Some months ago a client of ours while talking to one of the Gartner analysts who covered them, learned, to their delight, that the analyst had recently given a particular prospect a clear steer in their direction.
“They’re a mid-sized company and they asked for my advice on relevant vendors, so I told them you guys were definitely relevant for small and mid-sized enterprises,” the analyst said.
But nothing happened. Our client didn’t hear from the prospect. And it was only later that we discovered our client had even been removed from a previously compiled short list as a direct result of this brief conversation.
The client was mortified. The analyst was baffled. The prospect, of course, missed the opportunity of acquiring what may well have been the best possible solution for his particular set of requirements.
Nobody had done anything wrong. In fact, everyone had acted in utterly good faith. But the result pleased no-one. And it arose from a problem that I believe to be causing a good deal of mischief at the moment.
The problem is simply this: what does the term mid-sized mean?
In this particular instance, the prospect was convinced he was being warned off the vendor, when the Gartner analyst was actually trying to give him a firm and helpful recommendation to consider our client.
It’s all a bit too much like looking-glass logic for my liking
“When I use a word,” Humpty Dumpty said, in rather a scornful tone, “it means just what I choose it to mean – neither more nor less.”
“The question is,” said Alice, “whether you can make words mean so many different things.”
“The question is,” said Humpty Dumpty, “which is to be master – that’s all.”
There’s no denying the Gartner dominant position as the biggest and most influential of the technology research organizations. We all know that the company’s recommendations, assessments, comments, and even hints colour buyers’ views of vendors, directly influencing thousands of vital purchase decisions.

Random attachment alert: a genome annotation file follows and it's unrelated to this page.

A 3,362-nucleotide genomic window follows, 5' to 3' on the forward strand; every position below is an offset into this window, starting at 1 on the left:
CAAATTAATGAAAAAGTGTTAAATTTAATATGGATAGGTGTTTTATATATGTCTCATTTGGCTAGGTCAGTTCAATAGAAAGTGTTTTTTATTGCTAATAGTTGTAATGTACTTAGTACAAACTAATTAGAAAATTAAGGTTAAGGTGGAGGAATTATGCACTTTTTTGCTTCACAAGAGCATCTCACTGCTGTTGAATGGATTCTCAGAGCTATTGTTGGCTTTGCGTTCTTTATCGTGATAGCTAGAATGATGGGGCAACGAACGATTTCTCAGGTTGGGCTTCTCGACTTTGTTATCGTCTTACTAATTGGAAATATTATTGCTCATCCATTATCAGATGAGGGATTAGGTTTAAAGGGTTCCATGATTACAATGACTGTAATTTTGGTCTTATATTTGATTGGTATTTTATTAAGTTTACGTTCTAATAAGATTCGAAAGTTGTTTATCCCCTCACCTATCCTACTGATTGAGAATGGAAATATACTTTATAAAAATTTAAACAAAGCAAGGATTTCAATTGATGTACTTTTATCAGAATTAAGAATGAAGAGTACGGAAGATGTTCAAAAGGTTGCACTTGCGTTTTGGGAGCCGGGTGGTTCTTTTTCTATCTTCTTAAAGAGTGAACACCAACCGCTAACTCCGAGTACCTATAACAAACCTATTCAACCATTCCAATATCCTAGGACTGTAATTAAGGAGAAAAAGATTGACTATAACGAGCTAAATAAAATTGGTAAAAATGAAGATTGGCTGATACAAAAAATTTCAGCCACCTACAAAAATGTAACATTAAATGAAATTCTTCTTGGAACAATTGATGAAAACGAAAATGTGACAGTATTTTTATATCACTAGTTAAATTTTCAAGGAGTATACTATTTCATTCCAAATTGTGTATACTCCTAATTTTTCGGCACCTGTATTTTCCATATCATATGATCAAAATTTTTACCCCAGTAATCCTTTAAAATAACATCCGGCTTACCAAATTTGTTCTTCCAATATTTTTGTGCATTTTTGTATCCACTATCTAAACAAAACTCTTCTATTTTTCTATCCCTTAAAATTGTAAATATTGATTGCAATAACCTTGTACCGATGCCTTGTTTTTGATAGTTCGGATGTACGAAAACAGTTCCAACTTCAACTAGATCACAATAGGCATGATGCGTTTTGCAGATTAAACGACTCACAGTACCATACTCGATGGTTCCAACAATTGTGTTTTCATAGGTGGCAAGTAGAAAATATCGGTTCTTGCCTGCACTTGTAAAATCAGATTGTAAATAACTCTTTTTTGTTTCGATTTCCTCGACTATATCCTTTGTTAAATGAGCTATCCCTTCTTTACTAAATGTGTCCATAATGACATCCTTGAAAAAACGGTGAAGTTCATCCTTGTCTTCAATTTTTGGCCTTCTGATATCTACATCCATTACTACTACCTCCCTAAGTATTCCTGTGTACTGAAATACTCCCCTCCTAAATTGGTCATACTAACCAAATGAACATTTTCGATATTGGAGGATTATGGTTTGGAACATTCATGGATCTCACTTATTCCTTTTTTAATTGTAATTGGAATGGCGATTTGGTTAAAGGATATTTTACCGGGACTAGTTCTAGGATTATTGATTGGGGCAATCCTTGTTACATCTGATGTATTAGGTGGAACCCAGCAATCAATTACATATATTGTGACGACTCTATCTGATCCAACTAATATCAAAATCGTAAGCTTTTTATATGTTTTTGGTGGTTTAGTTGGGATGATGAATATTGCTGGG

So it is a matter of critical importance if companies keen to hear the Gartner views and act on its advice are misunderstanding what its analysts are saying.
In their research and guidance, the analysts are continually using terms like SMB and mid-sized, or medium-sized, in the belief that everybody understands what they mean. But that’s not necessarily true.
There is simply no standard definition. The US Small Business Administration states that a midsized enterprise can have as many as 1500 employees. Industry Canada defines midsize as less than 500 employees. The European Commission defines midsized as up to 250 employees OR revenue of 10-50 Million euros. To some degree, of course, that all makes some sense, as where you are certainly makes a difference. A big company, as perceived in China (population 1.35bn) is most certainly not the same as a big company as perceived in Australia (population 22m).
Add to this though that each technology company has its own definition. For example, Microsoft has traditionally classed firms with 50 to 1000 employees as mid-sized, while SAP, for example, preferred a range from 101 to 2,500. Xerox has offered a narrow definition of 101 to 500, while analysts at Info-Tech are on record as defining medium-sized as being between 50 and 5000 employees.
If Microsoft sees a 50-person firm as mid-sized and Info-Tech uses a similar term to cover a 5000-person company, it’s not surprising that wires get seriously crossed sometimes.
the Gartner own definition (http://www.gartner.com/it-glossary/smbs-small-and-midsize-businesses/) provides little more real clarity. “Gartner defines SMBs by the number of employees and annual revenue they have. The attribute used most often is number of employees; small businesses are usually defined as organizations with fewer than 100 employees; midsize enterprises are those organizations with 100 to 999 employees. The second most popular attribute used to define the SMB market is annual revenue: small business is usually defined as organizations with less than $50 million in annual revenue; midsize enterprise is defined as organizations that make more than $50 million, but less than $1 billion in annual revenue”. How many people are aware that is their definition? More to the point, how many of their analysts know that this is their definition? And/or stick to this definition?
Of course there is no simple answer to this problem. Or perhaps there is. Why be vague when you can be specific? Every analyst would be doing their clients a favour, and certainly ensuring fair treatment of the suppliers they cover, were they to state, for example, “this company mainly targets companies with revenues of between $500m and $1B” versus confusing people by saying “this company mainly targets midsize firms”.
Next time this happens to your firm press the analyst to be explicit and let’s work collectively to eradicate this lazy terminology and the lost opportunities it creates.
Note: this entry was originally posted by us on the IIAR blog in November 2012
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